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Screenwriting : Beats and Page Counts by Peter Dowd

Peter Dowd

Beats and Page Counts

As someone who has followed Blake Snyder’s Save the Cat closely, he seems to be obsessed with hitting a certain beat on a specific page. Catalyst on page 12, Theme by page 5, Debate moment on 25.

Honestly how important is it to strike these beats in these pages? Right now my Catalyst is on page 20, Theme stated on page 2, Debate moment on page 27. I’m not one to write for a page count, I believe in letting the story unfold naturally (within reason), but can anyone tell me exactly how important beat placement is within page counts? Or does the story simply need to have the structure in place.

Thank you!

Pierre Langenegger

I've read it. It's not for me. Way too stringent.

Is it important to strike those beats on those pages? It is if you follow his methodology and it isn't if you don't.

Doug Nelson

Throw that book away! It has done way more damage to the art/craft of screenwriting than you can even imagine. I knew Blake back in the '70s and knew his intention to create a 'guide'. It's been taken WAY out of context.

Peter Dowd

Yikes. I took a lot of his rules in terms of page counts and such lightly, knowing I’m not tailoring my story to land on certain pages but I also didn’t want to be too far off either. Not sure if there is an industry preference at all or just looking for a tightly woven story.

Christopher Phillips

Blake's books are great for new writers that are trying to figure out how films work. Blake and his writing buddy looked at a lot of movies and they noticed certain patterns. They aren't suggesting that's exactly how to write, just that they noticed certain patterns and that can help new writers better understand script structure and key points in the story.

How Blake describes the different parts of the story isn't much different than other methods like the Hero's Journey, the Mini-Movie method or any of the other ways to describe story structure.

That being said, the page counts and story beats work if the script/movie comes out to be around 90 minutes. Page counts move around a bit if the movie is 120 minutes like many modern movies.

What essentially holds is that most movies are three acts. There is an inciting incident around pages 8-10. Break into Act II around page 25 to page 30. Mid point is always the midpoint. All is lost is around pages 75-80. How the epiphany and the break in to Act III works depends on the length of the movie. Act III will then have a climax and a denouement.

Things can be moved around a lot if you're experimenting with story structures or using different story telling methods. Which structure you use depends ultimately on the story you're trying to tell.

Dan Guardino

I used it as a guide a few times but only as a guide. It seemed to help me when I was first starting out. However even using it as guide doesn't work with every screenplay. Like anything else nobody knows what will work for anyone.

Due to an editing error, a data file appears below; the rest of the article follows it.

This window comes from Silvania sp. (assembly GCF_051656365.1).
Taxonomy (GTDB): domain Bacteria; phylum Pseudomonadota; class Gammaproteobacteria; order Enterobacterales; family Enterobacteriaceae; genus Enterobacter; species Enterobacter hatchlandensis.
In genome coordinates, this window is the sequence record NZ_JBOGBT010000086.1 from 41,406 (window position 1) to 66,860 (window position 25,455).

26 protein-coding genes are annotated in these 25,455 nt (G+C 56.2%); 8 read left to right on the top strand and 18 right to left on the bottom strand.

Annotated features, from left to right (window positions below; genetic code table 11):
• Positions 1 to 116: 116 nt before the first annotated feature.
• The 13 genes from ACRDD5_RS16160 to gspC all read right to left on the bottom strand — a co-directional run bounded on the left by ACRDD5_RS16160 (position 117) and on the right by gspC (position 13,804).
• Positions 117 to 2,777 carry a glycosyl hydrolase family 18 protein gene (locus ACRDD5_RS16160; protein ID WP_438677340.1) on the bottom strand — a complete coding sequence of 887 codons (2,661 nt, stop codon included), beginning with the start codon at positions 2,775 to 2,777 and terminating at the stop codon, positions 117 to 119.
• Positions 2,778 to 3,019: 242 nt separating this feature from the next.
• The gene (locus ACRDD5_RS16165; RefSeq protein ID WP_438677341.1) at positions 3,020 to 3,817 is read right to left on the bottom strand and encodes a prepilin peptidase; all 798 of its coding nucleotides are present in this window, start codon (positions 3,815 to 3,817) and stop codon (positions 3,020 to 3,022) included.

Craig D Griffiths

It doesn’t matter at all. I heard a podcast that had a live script breakdown using The Cat. There was a huge debate about something that was supposed to happen on 75 that may have happened on 74 or 76.

To quote Craig Mazin “These books are like asking a medical examiner how to have a baby.” These people are looking at the end result and guessing how it was made.

If they were correct every script that followed their pattern, formula, plan, framework or structure (whatever word they use to part a writer from their money) would be great. But they are not. So therefore there is only a coincidence not a causality.

What about all the non-linear movies? What are they a fluke?

Anthony Moore

"Pulp Fiction" blows all that theory out the window.

Peter Dowd

When I started screenwriting in the mid-nineties I used to buy published scripts from Border’s Books in my town and get a sense of what to do. For years that’s how I operated until a buddy told me about the Cat and that it was good for structure. I’ve taken most of it lightly but the structure has been a good guide. I’ll admit it’s helped me overcome some issues from stubborn bad habits.

Eric Christopherson

I've never read STC, likely because what I hear about it sounds ridiculous.

Tasha Lewis


A.C. Patterson

After studying structure and reading scripts for years, my feeling at this point is that for some genres and their industry-preferred structures, it's probably wise to at least try to hit certain plot points and beats at approximately certain places, but I don't believe that anyone reasonable expects all those things to fall exactly on certain pages. I hope not, anyway.

Also I'll say that I believe it's a mistake to attempt to conform your story to or cram it into the STC (or any other) structure theory. Like lots of people, I wrestled mentally with that for a couple of years or more and finally said "Enough! That can't be what everyone's doing." Now I'm letting my own instincts dictate the story while simultaneously trying to keep one corner of my eye on conventional structure. I predict that someday they'll converge.

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